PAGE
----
The modern Japanese practices of universal cremation, of surgical operations, and of flying to other countries to have organ transplants all have superseded the old Confucian prejudice against body-cutting. However, there remains a fear that if brain-death criteria were widely accepted, less conservative elements of society might abuse it for the sake of the "distasteful" practice of organ transplantation.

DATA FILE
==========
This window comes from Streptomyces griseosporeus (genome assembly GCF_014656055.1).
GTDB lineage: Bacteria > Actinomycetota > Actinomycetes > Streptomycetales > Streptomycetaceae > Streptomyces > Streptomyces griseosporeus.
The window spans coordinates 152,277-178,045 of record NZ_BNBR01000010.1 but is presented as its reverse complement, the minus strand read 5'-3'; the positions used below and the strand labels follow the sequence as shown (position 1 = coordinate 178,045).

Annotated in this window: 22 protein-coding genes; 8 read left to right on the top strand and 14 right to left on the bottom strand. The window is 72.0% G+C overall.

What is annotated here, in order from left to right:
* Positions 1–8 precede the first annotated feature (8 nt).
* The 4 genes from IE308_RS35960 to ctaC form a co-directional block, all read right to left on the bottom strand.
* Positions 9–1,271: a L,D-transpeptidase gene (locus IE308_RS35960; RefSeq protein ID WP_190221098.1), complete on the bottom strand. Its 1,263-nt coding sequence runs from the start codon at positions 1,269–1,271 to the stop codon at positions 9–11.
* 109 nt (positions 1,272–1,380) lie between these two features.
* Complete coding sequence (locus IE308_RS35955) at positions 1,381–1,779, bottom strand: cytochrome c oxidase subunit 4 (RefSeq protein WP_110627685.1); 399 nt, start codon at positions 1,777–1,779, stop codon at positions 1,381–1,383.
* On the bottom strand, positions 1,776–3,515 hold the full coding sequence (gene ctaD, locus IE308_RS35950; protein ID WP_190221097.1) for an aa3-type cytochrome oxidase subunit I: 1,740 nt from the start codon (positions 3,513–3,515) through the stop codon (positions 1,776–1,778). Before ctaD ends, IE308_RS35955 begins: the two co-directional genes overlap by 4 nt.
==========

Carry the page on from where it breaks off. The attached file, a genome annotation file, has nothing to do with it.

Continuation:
In his keynote address about Buddhist ethics, Tsukuba Professor Shinjo Kawasaki[b] implied that this rejection of brain-death criteria may also be grounded in a Buddhist view of life and death. He cited the Visuddhimagga, which indicates that life energy (ayus[c]) is supported by body warmth[d] and conscious faculties[e] (broadly interpretable to include reflexes). If either body heat or reflexes remain, then a person cannot be considered dead. Now Buddhism admits situations (such as meditative trances or hypothermia) in which neither body warmth nor reflexes are externally detectable, but the subject is not yet dead. So lack of warmth and reflexes is a necessary but not sufficient indicator of death; if either persists, it can be said that the body is not yet dead. In other words, Buddhism does not equate life with warmth and reflexes, but holds that body heat and reflexes are the "supports" of life, and therefore life cannot be empirically measurable except through such variables. Kawasaki also reaffirms the widespread Japanese Buddhist view that death is not the end of life, but merely a brief transition to another state, commonly thought to last for forty-nine days, intermediate between life in this body and life in the next. The reluctance to dismiss a body as "dead" prior to its loss of warmth and reflexes is not based on a fear of personal extinction or annihilation, but rather on a Buddhist view of the basic components of the life system.